Travel Guide: Koh Lipe, Thailand
It’s quite amazing to learn that very few travelers have heard about Koh Lipe.
The island’s general obscurity might be due to its geography – Koh Lipe is located out on the Andaman Sea together with Koh Adang and Koh Rawi. It is actually closer to the Malaysian island of Langkawi than it is to mainland Thailand with the nearest port-of-call being Pak Bara, Satun.
We went to Koh Lipe as part of a family vacation before my sister moved to the United States and this time I was a follower instead of the trip planner. We spent four days on the island where we partook in the three “S” of sand, seafood and swimming pool!
Here’s a rough guide to gorgeous Koh Lipe.
Weather and Climate
Like most Thai islands, Koh Lipe experiences the wet season from May to October and the dry season from November to April. The ferry from Langkawi only operates from October to June because the peak rainy season brings rough waters.
We visited in February so we came after the super-peak holiday months of December and January. It was generally hot throughout the day with scant clouds barely hiding the sun’s rays. There was a crowd but the beaches were not packed to the rafters and there were tables available for walk-in at restaurants during dinner time.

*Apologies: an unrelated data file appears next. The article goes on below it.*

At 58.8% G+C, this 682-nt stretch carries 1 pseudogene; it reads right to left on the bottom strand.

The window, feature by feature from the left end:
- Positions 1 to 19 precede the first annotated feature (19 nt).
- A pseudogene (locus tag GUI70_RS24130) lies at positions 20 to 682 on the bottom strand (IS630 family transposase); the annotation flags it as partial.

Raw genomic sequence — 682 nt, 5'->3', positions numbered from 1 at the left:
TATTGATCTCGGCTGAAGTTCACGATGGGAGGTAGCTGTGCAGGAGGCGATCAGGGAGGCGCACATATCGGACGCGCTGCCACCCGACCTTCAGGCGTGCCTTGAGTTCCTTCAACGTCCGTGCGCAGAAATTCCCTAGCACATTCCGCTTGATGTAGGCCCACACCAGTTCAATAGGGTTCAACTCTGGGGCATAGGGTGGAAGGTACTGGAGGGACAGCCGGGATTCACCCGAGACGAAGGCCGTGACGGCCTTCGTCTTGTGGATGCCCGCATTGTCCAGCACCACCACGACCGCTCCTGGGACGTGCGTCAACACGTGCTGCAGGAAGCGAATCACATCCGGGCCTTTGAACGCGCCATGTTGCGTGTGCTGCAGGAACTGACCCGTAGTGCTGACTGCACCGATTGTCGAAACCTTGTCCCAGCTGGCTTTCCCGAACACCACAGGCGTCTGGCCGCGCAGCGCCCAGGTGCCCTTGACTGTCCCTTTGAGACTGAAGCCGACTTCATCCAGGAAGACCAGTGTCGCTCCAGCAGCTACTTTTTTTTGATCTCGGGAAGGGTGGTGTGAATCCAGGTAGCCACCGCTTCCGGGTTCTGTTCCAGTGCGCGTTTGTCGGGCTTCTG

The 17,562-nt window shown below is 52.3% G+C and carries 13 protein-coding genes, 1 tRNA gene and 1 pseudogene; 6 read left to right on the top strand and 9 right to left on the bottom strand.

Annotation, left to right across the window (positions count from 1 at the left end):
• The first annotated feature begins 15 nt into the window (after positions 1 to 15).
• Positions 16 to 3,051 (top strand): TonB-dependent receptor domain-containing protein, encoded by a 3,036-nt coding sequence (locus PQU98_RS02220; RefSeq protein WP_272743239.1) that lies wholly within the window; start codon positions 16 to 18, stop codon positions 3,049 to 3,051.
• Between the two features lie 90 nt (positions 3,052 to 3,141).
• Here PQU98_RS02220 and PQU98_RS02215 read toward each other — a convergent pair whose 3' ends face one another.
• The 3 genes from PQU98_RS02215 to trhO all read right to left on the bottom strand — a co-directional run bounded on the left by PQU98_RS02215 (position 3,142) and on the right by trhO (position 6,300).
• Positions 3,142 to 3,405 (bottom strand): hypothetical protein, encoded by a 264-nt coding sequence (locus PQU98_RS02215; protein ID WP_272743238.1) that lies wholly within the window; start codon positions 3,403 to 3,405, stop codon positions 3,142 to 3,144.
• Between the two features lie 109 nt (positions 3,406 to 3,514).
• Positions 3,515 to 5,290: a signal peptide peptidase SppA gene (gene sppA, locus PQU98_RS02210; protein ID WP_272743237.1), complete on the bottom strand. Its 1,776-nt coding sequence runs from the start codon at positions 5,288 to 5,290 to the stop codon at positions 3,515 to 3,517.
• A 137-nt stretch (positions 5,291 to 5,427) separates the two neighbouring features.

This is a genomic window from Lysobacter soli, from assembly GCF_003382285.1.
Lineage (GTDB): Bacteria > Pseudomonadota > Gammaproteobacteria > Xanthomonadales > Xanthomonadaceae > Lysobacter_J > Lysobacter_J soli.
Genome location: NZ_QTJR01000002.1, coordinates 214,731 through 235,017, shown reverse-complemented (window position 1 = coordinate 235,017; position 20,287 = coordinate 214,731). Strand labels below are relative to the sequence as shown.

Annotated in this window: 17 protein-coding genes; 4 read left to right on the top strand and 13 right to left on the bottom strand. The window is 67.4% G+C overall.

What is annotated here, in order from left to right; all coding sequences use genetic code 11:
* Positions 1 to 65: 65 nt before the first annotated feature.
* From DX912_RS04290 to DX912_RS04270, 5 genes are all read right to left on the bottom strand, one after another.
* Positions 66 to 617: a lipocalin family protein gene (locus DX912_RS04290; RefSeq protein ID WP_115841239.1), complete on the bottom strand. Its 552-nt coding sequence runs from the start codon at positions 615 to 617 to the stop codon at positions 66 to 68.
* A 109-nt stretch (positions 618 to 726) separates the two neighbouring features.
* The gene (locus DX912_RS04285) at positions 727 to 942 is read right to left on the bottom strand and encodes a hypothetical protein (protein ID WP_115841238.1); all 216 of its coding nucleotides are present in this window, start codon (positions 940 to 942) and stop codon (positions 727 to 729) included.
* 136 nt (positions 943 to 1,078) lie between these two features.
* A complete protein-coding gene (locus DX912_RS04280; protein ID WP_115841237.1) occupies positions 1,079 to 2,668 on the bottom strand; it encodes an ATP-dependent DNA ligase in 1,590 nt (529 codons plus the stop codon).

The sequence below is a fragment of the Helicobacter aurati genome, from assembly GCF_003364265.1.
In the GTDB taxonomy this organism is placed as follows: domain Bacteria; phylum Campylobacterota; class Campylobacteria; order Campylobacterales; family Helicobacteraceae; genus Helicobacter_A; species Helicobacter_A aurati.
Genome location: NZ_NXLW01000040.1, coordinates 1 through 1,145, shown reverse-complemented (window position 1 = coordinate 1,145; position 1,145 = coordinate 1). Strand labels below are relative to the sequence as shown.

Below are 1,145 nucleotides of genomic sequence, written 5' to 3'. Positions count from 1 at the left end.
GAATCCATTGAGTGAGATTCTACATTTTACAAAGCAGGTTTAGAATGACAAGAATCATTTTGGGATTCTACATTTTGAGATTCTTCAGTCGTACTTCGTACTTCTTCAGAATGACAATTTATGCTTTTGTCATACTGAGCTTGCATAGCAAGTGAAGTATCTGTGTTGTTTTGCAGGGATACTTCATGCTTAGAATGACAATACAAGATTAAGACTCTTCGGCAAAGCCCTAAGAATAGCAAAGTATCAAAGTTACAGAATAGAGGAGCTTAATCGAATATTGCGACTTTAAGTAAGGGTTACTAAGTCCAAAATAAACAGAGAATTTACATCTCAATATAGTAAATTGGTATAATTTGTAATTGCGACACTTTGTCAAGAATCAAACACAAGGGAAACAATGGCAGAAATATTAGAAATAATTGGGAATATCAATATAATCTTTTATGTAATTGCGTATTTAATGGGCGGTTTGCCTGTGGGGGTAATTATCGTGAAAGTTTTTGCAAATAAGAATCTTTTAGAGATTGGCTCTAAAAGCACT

Getting There – From Langkawi
Getting to Koh Lipe was quite the challenge and required multiple modes of transportation. We flew in to Langkawi International Airport from Kuala Lumpur and took a cab to Telaga Harbor. I purchased our discounted ferry tickets online at Telaga Terminal and proceeded to “check-in” at the registration counter.
Telaga Terminal has a little cafe with an overpriced menu and a good amount of chairs in an outdoor setting for travelers waiting for the ferry. Once our 2:30 p.m. ferry arrived, everyone had to drag their own luggage and pass through immigration before handing over their bags and passports to the boat crew.
The ride was an uneventful 90 minutes and the excitement only began when the ferry anchored a mile away from shore. We saw the colorful tail boats speeding towards the ferry and each passenger and their luggage were quickly ushered to the beach.